German Defense Minister Boris Pistorius announced Berlin is preparing to move thousands of troops into Lithuania. The announcement comes as Berlin and Vilnius engage in joint war games about 100 miles from the Russian border.
On Monday, Pistorius said that 4,000 German troops will be deployed to Lithuania after facilities are built to accommodate them. “Germany is ready to permanently station a robust brigade in Lithuania,” he explained while meeting with officials in Vilnius. “We are talking about a brigade with 4,000 soldiers, with the corresponding materiel, vehicles and everything that goes with it.”
Pistorius believes it will take several months before Lithuania has the infrastructure to support the soldiers. NATO Secretary General Jens Stoltenberg, who joined Pistorius in Vilnius, said the deployment would come at a “significant expense” to Berlin. Lithuania’s Foreign Minister Gabrielius Landsbergis said Vilnius hopes to expedite the process as much as possible.
Vilnius has expressed concern over Wagner Group head Yevgeny Prigozhin’s exile in Belarus, which borders Lithuania. Lithuanian President Gitanas Nausėda claimed the Prigozhin’s presence in Minsk added to the case for NATO to deploy more forces to the Baltic states.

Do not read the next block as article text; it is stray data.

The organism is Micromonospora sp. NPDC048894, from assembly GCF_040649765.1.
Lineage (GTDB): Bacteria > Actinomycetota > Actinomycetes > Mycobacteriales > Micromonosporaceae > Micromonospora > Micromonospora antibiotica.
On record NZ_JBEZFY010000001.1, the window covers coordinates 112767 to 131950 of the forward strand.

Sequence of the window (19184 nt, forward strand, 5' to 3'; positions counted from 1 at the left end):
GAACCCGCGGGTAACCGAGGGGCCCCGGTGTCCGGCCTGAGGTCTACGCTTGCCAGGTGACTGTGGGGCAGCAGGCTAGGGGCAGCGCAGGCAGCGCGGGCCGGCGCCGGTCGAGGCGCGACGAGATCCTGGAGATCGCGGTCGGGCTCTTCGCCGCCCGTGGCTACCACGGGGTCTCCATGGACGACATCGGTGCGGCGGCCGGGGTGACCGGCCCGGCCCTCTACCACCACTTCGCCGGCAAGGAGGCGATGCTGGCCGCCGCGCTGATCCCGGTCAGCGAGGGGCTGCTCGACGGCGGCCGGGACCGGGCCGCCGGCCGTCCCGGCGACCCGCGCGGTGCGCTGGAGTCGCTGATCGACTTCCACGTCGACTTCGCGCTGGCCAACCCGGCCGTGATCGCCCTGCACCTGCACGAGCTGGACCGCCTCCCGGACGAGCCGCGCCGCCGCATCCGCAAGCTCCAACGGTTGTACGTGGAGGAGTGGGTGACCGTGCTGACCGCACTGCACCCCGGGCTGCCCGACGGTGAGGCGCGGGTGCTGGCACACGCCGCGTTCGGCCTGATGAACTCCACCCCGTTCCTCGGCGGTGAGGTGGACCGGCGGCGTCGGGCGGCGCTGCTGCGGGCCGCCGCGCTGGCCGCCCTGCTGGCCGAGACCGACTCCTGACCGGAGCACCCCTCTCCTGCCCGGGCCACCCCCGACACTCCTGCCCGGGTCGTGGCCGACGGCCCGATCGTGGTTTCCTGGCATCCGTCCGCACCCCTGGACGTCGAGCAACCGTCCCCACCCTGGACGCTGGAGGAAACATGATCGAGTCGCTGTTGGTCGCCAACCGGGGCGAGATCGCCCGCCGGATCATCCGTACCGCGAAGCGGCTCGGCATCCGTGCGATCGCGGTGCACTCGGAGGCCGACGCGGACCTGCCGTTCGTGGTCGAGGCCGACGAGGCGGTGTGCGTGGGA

Germany currently has 1,450 soldiers in Lithuania. About half of the troops there are on a permanent deployment, while the others were sent to the country on a temporary basis after the Russian invasion of Ukraine last year.
The 4,000 soldiers will be sent to Lithuania under a rotation deployment. Meaning Berlin will maintain the overall presence, but the soldiers are temporary. The decision to send the forces by Berlin is seen as fulfilling a pledge made by Chancellor Olaf Scholz last year. “This is a very strong announcement by the German government . . . consistent with what has been agreed in the past,” said Landsbergis.
Beyond the troops, Vilinis is hoping NATO members will provide Lithuania with additional l air defense systems.
Pistorius explained that Berlin’s decision to send its troops further East is due to the expansion of the North Atlantic alliance. At the end of the Cold War, Germany represented the alliance’s eastern flank. Now that several former USSR states and Warsaw Pact signatories are a part of NATO, Berlin believes it has the responsibility to defend those nations that border Russia.
“We were the ones who could always rely on our NATO partners to stand by us in an emergency and to stand up and fight with us,” Pistorius said. “Now, Poland and the Baltic countries are particularly exposed.” He continued, “We as the Federal Republic of Germany explicitly acknowledge our responsibility and our obligation as a NATO member state, as the largest economy in Europe, to stand up for the protection of the eastern flank.”
The announcement of the troop deployment came as Berlin and Vilnius are conducting joint war games about 100 miles from the Russian border. Germany sent 300 tanks and 1,000 soldiers to Lithuania for the military exercises.